Imagination is not only the uniquely human capacity to envision that which is not, and, therefore, the foundation of all invention and innovation. In its arguably most transformative and revelatory capacity, it is the power that enables us to empathize with humans whose experiences we have never shared.
– J.K. Rowling
It wasn’t until I was eighteen that I was allowed to get my ears pierced. I was not a rebellious sort, eager to please and keep peace, so this was not something I challenged or fought against. An adult friend with a piercing gun came over one day after school and pierced my sister’s and my ears. Julie went first. She was the most devoted and probably still wears earrings to this day. I have found jewelry to be a nuisance, along with makeup, and wear little of both.
When our friend placed the gun to my first ear, I know I was scared. But the second ear was worse. I lurched. Upon close examination, one will recognize the unevenness of the holes in my empty, pierced earlobes.
I knew too much the second time around.
Childbirth was the same. Once I hit the hard stuff with my second, my daughter, I remembered. I remembered transition and pushing, recalling the desperate sensations from the first time around.
Same with all my marathons.
It’s funny how we forget pain, physical or emotional, it doesn’t matter. We forget the sharpness, the edge. Somehow it gets fuzzy and glossed over in the romantic remembrances, particularly when the pain results in a positive outcome like childbirth or upon completion of a long, trained-for endeavor.
But, I do believe this second-time-around pain is powerful, particularly when we are able to walk with another through their suffering. Second-time-around pain is our chance to identify, to expand in kindness, to offer another a remarkable sense of presence and compassion, providing respite and relief.
Our ability to love through empathy is perhaps our greatest human calling. The products of connection, compassion, consolation through the work of our imaginative extrapolation is extraordinary. There is no need for us to recreate our own pain, our own exact experience to be able to empathize. We seek to understand, we wonder, we feel. We bear the weight through our proximity and our sought understanding.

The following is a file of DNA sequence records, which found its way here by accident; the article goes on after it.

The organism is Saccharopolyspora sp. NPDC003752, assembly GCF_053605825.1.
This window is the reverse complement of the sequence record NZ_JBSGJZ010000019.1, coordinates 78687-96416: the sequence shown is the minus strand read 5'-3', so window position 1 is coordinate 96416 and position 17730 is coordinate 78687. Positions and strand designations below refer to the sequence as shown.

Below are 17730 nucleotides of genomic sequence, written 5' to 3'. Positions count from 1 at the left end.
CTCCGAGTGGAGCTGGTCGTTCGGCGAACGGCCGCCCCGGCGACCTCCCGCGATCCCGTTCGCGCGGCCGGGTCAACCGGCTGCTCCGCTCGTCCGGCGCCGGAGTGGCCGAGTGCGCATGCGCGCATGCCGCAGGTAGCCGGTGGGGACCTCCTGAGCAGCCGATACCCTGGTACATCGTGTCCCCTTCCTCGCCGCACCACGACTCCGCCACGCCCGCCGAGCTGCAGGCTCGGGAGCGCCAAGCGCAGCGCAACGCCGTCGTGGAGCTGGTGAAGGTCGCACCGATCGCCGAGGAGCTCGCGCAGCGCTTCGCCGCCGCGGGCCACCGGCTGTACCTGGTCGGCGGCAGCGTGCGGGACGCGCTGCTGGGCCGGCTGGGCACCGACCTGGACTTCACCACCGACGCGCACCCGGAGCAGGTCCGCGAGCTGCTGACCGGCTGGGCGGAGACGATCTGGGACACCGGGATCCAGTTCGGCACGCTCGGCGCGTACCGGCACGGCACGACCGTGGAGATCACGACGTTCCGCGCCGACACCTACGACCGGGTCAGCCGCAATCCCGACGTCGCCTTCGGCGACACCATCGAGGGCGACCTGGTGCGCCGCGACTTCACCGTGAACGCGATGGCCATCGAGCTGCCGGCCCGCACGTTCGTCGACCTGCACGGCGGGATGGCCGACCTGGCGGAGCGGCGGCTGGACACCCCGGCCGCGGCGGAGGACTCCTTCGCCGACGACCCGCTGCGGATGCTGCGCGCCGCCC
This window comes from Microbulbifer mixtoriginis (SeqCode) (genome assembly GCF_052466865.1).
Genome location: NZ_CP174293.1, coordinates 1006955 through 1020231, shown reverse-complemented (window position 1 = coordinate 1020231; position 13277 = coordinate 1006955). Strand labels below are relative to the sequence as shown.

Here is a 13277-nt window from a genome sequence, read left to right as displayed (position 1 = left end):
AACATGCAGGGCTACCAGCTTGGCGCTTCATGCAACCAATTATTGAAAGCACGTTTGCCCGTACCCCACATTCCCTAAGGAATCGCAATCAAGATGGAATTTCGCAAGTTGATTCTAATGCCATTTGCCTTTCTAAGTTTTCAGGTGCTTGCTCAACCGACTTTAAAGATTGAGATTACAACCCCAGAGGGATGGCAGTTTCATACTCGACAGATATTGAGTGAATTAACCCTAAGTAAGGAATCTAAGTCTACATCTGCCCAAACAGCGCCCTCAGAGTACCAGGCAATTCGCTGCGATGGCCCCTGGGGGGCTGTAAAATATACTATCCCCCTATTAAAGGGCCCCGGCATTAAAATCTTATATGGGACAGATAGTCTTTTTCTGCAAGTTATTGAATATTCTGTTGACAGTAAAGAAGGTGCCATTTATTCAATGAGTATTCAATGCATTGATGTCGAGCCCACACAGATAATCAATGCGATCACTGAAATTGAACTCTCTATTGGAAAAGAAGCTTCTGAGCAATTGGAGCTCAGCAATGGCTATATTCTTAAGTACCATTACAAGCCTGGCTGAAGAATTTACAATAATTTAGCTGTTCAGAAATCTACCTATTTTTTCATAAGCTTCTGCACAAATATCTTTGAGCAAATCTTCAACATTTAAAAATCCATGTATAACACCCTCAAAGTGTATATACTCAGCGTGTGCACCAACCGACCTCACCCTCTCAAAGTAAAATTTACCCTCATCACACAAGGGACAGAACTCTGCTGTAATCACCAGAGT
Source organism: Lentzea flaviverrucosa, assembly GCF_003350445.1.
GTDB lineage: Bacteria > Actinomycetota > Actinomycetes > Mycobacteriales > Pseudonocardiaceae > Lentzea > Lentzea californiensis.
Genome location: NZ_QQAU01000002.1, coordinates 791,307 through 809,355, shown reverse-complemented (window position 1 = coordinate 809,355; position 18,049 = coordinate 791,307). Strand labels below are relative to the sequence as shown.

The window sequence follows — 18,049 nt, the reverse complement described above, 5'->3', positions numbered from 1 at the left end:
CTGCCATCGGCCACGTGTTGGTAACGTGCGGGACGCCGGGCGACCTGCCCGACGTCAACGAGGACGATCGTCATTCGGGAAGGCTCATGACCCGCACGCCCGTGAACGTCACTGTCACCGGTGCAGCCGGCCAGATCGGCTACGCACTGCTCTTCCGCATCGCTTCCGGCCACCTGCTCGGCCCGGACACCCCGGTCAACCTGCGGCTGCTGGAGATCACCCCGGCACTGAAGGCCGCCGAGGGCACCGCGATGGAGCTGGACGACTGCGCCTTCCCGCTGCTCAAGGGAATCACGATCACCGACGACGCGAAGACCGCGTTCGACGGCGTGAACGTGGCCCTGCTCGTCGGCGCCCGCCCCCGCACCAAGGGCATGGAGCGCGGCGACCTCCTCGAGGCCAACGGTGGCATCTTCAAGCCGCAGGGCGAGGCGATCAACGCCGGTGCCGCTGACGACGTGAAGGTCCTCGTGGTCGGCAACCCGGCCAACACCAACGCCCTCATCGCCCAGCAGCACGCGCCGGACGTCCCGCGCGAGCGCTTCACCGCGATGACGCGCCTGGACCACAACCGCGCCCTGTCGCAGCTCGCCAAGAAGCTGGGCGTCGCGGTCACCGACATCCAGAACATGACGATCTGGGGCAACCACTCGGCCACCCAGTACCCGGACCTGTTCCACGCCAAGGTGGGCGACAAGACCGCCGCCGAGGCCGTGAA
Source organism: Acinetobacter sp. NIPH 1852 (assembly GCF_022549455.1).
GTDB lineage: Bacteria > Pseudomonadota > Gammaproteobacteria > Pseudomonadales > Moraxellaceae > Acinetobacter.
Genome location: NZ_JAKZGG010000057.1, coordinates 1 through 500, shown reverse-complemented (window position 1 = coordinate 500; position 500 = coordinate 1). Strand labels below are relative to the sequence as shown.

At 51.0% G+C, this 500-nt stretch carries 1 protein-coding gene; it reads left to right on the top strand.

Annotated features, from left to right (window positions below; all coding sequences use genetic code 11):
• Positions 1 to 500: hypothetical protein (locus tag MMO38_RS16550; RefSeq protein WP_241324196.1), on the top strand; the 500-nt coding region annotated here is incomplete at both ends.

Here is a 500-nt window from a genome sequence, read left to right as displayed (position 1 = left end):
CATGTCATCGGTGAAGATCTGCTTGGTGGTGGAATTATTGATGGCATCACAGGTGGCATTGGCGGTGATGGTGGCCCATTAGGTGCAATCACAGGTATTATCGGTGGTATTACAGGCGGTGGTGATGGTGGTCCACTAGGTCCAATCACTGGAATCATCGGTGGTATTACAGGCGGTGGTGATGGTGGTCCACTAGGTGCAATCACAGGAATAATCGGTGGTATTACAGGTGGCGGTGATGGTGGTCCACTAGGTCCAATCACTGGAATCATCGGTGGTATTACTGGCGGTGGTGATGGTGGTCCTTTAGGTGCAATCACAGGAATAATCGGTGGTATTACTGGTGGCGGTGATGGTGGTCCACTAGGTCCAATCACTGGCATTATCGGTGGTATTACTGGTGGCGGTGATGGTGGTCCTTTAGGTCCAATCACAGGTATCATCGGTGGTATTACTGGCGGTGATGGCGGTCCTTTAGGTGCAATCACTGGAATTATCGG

Furthermore, I believe empathy is our greatest Christian calling.
I have wrestled to the ground the idea of Christianity. What does it mean to be a Christian beyond religion, beyond the system? What is collective Christianity when it isn’t tied to empire or Republican Party? What is Christianity beyond a practice that gathers people on Sunday mornings?
What is Christianity if we cannot translate our experience into truly loving everyone?
What is the point?
I’m not so sure how I feel about the idea of Jesus dying on the cross just for my sins. I think it’s a fine idea and I’m grateful, but I’m not so sure God needed this to love me. In fact, I hope God didn’t need this gruesome experience to love me, to love the world. I think God loves the world because God loves the world. I think God loves me because God loves me. This is God being God. It’s pretty fantastic in my book.
So, why did Jesus die? Why did Jesus resurrect? I think, it’s because Jesus had to experience that pain, so he could then return and identify with us in ours. Jesus is the ultimate vehicle for connection and compassion and consolation.
Whenever I feel the sting a second time around, it moves me. I cry. I want to make it better. I want to take away my friend’s suffering, too. I remember what my experience was and it hurts me to see them hurt.
This is empathy. This is understanding, a related feeling that I have in my viscera, a sting, a pressure, a pain.
Never can I relate in full, but I can try. Never can I immerse myself in another’s experience, but I can try. This again is our greatest human offering – empathy through compassion, tenderness, love.
And imagine with me, this Jesus who proclaimed His love for us. God who proclaimed Her love for us. Imagine an identification, imagine not just an empathy, but a felt and whole sensation of our suffering and our unrelenting grief. Imagine this – that the God of the Universe knows all, feels all, holds all. This is made possible because the first time around was complete, terror-laden but complete.
Christianity, for me, needs to be simplified, bare-bones, relatable. We make it so hard to achieve, attaching rules and performance evaluations and expectations. It’s simple, friends. It’s about love – and it starts and ends with empathy, with compassion, with tenderness, with knowing.
I am a Christian, not because of how I voted, for that indicates nothing. I am a Christian because I am committed to bearing the wounds of another in my body. I am a Christian because I am committed to honoring another’s pain in my body. I am a Christian because I know how remarkably I am loved and I cannot help but love, in kind.
Second-time-around pain is our super power.
This post originally appeared on Jen's site.